I don’t want to be like the Hammond campus. I liked my campus the way it was before unification. I can’t participate in an art gallery that my own college is putting on because I couldn’t get it to Hammond. I have to do extra requirements for a program because that’s what the Hammond campus does. One of the most influential groups on campus, and one that I have thoroughly enjoyed being a part of, will soon be no more because Hammond doesn’t have a group such as that.

There should be equality for unequal campuses because that’s what this world preaches: that everyone should be treated equally. Why would two universities be any different? Just because the Hammond campus has more students than the Westville campus does not mean that it is better.

While we all have our own opinions about unification, we need to be careful to remain respectful of each other and of both campuses. We will not be able to “undo” the unification process, but we can make it better for ourselves and for each other. Yes, Westville students, I know the 10 emails a day saying “Hammond campus only!” and “…in the SULB on the Hammond campus” are so annoying, but we just have to deal with it. We had a fantastic Founders Day event on the Westville campus that did not have an empty seat in the house. Attend events, work with your campus, and be patient in this whole unification process, because we know it has been a process.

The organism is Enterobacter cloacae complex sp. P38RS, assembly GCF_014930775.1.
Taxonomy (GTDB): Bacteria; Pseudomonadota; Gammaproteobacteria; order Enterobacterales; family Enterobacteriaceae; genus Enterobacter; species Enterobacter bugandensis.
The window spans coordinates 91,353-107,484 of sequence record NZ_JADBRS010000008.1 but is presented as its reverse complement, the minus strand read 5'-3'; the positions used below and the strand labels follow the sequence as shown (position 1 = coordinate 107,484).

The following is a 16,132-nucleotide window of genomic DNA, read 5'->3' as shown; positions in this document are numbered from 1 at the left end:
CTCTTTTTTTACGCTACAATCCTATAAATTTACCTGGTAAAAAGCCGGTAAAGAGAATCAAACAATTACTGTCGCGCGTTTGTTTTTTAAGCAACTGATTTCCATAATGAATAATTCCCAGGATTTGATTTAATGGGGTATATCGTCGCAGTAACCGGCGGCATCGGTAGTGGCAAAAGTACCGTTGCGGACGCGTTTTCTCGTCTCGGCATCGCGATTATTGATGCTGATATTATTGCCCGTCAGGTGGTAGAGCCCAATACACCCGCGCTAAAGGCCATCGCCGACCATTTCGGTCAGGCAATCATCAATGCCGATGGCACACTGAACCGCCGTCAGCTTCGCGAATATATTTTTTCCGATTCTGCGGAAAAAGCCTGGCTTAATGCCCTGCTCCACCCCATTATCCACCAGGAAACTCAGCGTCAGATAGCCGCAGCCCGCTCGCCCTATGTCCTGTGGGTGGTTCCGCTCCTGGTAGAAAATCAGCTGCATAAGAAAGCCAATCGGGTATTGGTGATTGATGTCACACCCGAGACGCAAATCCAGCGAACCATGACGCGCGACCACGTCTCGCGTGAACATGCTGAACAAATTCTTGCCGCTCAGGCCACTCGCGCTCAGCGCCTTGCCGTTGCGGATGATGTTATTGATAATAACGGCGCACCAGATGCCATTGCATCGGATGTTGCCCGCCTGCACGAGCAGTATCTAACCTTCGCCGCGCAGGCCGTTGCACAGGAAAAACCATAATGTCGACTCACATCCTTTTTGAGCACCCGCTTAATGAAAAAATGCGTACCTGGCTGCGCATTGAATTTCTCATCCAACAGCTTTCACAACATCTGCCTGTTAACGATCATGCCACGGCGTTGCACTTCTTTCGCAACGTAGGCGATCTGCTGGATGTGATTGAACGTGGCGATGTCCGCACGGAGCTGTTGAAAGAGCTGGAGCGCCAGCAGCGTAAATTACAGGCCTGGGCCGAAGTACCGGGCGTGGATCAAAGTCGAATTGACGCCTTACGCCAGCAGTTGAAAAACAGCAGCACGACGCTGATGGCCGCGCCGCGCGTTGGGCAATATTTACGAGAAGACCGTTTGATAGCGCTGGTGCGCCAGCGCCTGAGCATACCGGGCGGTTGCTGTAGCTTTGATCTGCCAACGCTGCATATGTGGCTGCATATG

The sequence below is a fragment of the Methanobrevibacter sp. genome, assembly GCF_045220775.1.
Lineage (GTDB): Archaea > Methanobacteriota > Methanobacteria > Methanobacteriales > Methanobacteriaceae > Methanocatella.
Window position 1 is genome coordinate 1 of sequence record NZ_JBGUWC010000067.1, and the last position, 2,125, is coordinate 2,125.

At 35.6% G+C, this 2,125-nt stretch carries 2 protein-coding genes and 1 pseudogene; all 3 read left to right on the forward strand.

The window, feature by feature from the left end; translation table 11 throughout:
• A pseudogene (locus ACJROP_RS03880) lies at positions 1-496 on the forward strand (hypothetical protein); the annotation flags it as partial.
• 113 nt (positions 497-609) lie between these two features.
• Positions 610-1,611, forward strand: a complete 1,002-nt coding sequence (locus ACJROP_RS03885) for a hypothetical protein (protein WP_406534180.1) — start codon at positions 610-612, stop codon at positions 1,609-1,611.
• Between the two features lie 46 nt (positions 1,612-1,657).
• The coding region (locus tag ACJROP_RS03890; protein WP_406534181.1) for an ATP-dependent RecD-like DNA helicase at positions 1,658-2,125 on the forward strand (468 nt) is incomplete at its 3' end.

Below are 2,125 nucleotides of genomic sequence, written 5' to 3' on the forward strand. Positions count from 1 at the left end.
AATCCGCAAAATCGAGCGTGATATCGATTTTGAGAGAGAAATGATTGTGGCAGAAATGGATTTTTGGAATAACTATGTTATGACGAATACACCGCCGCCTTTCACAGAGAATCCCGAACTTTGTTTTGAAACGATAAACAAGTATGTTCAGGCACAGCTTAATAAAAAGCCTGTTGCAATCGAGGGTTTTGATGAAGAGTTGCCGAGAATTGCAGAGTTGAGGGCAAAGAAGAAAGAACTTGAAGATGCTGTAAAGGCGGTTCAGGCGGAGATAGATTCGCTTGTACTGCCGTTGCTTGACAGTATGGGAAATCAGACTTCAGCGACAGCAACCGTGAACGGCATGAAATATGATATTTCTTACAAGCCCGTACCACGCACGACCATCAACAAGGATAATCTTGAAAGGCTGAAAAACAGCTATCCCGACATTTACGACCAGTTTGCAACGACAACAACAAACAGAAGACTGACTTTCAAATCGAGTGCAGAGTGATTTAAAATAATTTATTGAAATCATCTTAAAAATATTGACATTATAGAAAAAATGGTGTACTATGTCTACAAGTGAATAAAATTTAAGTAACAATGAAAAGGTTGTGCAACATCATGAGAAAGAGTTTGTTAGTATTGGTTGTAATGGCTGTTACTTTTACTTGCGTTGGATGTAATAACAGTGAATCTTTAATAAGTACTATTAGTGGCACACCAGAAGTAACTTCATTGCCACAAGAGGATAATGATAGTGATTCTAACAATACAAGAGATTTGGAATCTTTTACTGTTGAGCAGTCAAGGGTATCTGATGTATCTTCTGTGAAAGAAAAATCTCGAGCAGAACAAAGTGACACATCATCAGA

But on the bright side, PNW always offers transportation for large events to and from campuses, and they will do so for the upcoming Student Awards Banquet, an event that both the Hammond and the Westville campuses have participated in before.


2 Responses to “Column: A Westville student’s point of view”

  1. D Carol Kurmis on March 22nd, 2017 9:50 pm

    I GRADUATED in 2007 with a master from PNC; thus, I’m an alumni of PNC.

    Purdue (PNC) hired me 2003. My best and only memories are from PNC and student leadership experiences at PNC and Purdue West Lafayette.

    Yet, I felt forced to retire, on my ternm, or be forced out. I believe this because of unification.

    I’m fortunate because my husband took care of me, but I don’t feel I was treated fairly.

    My experience is pure PNC and the magnificent faculty.

    D. Carol Kurmis
    M.S. Ed. 2007


  2. Melanie Shebel on August 4th, 2017 8:36 pm

    I loved PNC. I met some amazing friends here and some seriously world-class professors. My family went from donating to the university to leaving a one-star review on Google and Facebook due, in-part, to issues surrounding the unification.

    Professors have to attend a ridiculous number of meetings at Hammond thereby shrinking their office hours. Finding out more about how the unification affects my major has turned into conversations like, “He said, that the professor said, that the chair said that the dean said it was going through,” and “no, I spoke the the professor and he said the chair can’t make the call on that. You have to talk to the other professor at the other campus.”

    It’s not only disappointing, but I feel that it’s money down the drain at times.